So we have been out of water for a few days. Our hick-town water company is working hard to find the problem, but meanwhile we walk to the faucets multiple times a day and turn them on. Nothing. Last night a company volunteer called and explained that there was no water coming out of the spring; they had been digging all day to try to find the problem; the earth may have shifted in the freezing weather and redirected the water. It wasn’t especially reassuring, but we still had drinking water because as soon as we noticed it starting to trickle, we swiftly filled dishpans and pitchers. Happily Addy had just gotten out of the tub and didn’t remember to drain it, so we could dip out of that for flushing the toilet.
Still. This morning Gabe had to go to work with just a spit bath. I didn’t begrudge him the half gallon of water he used, but there was no way I could get five children presentable for church with the remaining half gallon.
I told the little guys to eat cereal while I gathered up their good clothes and shoes to go over to my parents’ house for baths before church. Olivia objects to cereal. She wanted to fry an egg for herself but I said, “No extra dishes. We can’t wash them.” So she ended up going to church with only a banana to sustain her.
After the service, we came home, checked the spigots. Nothing again. We couldn’t wash hands or dishes or laundry. I had enough. Okay, kids, let’s gather up our stuff and go over to Doddy’s house again. Gregory collected all the dirty laundry. Addy whined about being hungry, so I gave her an apple while I assembled food for our lunch. I knew there was little in my mom’s fridge because they have been away for awhile. Olivia whined about being hungry. Eat an apple. But I don’t like apples. Well then you just have to be hungry until the lunch is served. She settled for another banana.
Meanwhile Alex was unloading all the ski gear out of the back of the Suburban: poles, Gabe’s patrol pack, helmets, boots. Everything got piled inside the basement door so that we would have room to take the puppy’s portable kennel and all our wash and food. A few of the children thought they would want to go skating, so in went the skates. It was snowing at the time and I thought I should probably throw in their gloves. I gathered up a basketful of muddy snow clothes, discovered that Addy was coatless and barefooted in her car seat, grabbed my purse and the laptop and the puppy food.
Deep breath. Are we all in the car? Yes. But someone was weeping. Another person was refusing to buckle and Gregory was repeatedly admonishing her that she would fly out and die if we crashed. Someone was upset because another person whacked his nose. The puppy was extremely nervous.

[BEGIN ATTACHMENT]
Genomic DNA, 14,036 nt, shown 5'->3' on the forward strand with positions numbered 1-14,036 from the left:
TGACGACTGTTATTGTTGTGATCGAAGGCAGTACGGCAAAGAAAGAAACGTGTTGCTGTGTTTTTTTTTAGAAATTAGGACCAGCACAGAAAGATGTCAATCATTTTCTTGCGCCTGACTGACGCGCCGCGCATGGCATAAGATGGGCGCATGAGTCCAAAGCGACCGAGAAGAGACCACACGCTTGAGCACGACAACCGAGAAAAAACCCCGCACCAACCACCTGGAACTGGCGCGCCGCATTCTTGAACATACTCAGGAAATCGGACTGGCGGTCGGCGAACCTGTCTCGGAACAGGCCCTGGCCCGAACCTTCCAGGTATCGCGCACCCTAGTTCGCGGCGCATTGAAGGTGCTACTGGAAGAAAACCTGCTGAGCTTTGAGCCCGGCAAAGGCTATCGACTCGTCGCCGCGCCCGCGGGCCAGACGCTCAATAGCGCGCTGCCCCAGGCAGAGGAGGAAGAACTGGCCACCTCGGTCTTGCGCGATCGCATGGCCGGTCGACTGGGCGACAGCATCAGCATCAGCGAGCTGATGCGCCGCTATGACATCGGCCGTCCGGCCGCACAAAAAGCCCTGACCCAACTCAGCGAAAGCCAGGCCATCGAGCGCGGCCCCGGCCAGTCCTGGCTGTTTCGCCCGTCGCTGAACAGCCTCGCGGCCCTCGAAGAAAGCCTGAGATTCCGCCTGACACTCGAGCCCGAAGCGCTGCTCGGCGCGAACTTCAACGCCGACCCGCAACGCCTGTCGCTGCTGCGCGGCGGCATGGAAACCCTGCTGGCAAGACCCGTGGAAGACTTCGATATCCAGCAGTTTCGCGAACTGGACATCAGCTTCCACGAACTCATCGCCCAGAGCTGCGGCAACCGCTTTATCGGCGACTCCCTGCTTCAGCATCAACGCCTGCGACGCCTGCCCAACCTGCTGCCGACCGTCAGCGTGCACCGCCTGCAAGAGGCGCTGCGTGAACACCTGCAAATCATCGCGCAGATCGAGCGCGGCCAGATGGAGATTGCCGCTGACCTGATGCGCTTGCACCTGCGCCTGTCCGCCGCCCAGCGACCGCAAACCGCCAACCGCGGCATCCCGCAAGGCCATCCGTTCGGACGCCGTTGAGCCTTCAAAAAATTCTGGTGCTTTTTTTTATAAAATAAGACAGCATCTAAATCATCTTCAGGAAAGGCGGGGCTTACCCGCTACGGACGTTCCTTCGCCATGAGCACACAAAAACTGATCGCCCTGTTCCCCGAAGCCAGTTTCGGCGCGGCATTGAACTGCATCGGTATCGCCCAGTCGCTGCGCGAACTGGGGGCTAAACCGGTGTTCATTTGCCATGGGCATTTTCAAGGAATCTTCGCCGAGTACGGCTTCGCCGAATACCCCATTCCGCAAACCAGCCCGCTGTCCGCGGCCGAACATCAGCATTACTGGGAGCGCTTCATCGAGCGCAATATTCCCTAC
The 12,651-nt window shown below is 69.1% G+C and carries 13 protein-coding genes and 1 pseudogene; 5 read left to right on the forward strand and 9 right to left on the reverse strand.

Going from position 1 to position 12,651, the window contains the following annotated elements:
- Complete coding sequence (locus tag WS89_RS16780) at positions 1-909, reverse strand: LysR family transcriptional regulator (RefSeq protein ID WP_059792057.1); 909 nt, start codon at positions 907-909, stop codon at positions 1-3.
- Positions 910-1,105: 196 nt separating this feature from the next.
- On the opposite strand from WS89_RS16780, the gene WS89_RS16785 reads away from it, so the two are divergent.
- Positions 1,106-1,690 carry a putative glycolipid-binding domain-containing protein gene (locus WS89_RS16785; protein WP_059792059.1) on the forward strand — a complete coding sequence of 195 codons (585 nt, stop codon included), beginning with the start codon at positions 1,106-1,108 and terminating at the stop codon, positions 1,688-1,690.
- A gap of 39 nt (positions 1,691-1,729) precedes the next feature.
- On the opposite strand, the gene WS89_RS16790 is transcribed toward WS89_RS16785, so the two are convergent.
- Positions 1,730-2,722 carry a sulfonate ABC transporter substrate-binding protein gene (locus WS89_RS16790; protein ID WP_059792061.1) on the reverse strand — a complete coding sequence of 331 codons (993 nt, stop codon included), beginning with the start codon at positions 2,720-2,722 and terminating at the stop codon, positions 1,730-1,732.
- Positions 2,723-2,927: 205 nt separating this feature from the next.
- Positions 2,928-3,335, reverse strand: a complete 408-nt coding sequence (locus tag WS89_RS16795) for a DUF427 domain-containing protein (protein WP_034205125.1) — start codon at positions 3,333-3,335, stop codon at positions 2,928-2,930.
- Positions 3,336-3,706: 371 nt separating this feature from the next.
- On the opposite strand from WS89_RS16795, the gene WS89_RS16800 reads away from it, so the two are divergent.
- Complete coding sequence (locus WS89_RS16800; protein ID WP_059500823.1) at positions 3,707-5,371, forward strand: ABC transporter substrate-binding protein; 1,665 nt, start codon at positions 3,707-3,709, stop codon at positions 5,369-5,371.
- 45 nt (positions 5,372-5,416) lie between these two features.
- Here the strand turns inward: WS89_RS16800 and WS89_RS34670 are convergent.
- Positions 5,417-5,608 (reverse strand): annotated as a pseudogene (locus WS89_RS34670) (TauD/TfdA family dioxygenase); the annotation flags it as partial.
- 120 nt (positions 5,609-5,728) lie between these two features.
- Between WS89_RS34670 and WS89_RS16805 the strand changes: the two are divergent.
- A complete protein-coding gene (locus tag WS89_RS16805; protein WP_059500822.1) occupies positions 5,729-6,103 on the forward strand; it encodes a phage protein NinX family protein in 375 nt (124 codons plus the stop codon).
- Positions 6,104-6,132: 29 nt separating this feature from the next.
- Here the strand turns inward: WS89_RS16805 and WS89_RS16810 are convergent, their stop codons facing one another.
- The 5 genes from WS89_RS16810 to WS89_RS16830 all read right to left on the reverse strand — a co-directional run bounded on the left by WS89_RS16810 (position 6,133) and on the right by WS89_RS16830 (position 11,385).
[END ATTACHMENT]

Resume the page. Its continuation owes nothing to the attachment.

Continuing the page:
Another deep breath. “Children, we are going to reset here. Nobody may say anything while we are driving unless it is pleasant.”
There was blessed quietness for a few minutes until Addy piped up, “Mama? Something seems to be bothering me.”
I said, “Really, and what is that?”
“I think that I need a horse. I just really need a horse. To ride.”
Sometimes you have to just seize the moment and have a good belly laugh. The day got much better, especially once the hangry (hungry-angry) people were fed.
I did laundry all afternoon with my mom’s old-fashioned washer that agitates like no tomorrow. I want one like that again. Eight loads in a high-efficiency set up would take all day.
The water company says they hope to have things flowing after midnight tonight. Apparently there was a tree root interfering with the pipe that comes from the spring. It seemed a little vague, but I am truly grateful that the spring was just diverted, not dried up.
And I get to start my Monday with the laundry all done. It should be an interesting sensation. Not only that, Gabe has off! We are going to have Saturday on Monday! Have a great week, everybody.
7 thoughts on “Not Your Average Weekend”
you can’t just make up new words like that!
I didn’t. One of my friends introduced me to the word and I thought it was a perfect descriptor for people whose banana was gone long before church was done.
This is one of the best posts you have ever written. This is what real life with 5 children can be like, and then the belly laugh and how it fixes everything! Have you watched Survivor? I think us Mothers would make amazingly tough survivors.
I think I have seen a segment and I thought they were some pretty whiney survivors. 😄
Oh dear. What is worse than doing without water for awhile? I guess if you wanted to be more thankful for water, and be more aware of your blessings, you could hardly have picked a more effective method. I’m sure it will be awhile before any of you takes a responsive faucet (Or toilet. Or shower. Or washer. Or dishwasher. Or a lot of other things having to do with water.) for granted again.
On the subject of washers, our HE one died last summer. We replaced it (supposedly temporarily) with a used old fashioned agitator washer. But I love it so much I want to hang on to it now. It’s fast, it agitates like crazy, and it gets the clothes CLEAN. (Probably mostly because it uses LOTS of water, and so, by definition is NOT high efficiency.) 🙂 I do miss how tightly my old HE washer spun the clothes. It takes my dryer a LONG time to dry clothes now. 😦 So that’s definitely a downside.
I absolutely love Addy’s comment about something bothering her. That was perfect. 🙂
I thought about the spin too. I guess you can’t have it all, but at this point, I think I value speed over saving money on water and soap.
In Haiti we use the neatest little electric spinner, and it worked great!!!! Pairs good with a wringer washer:)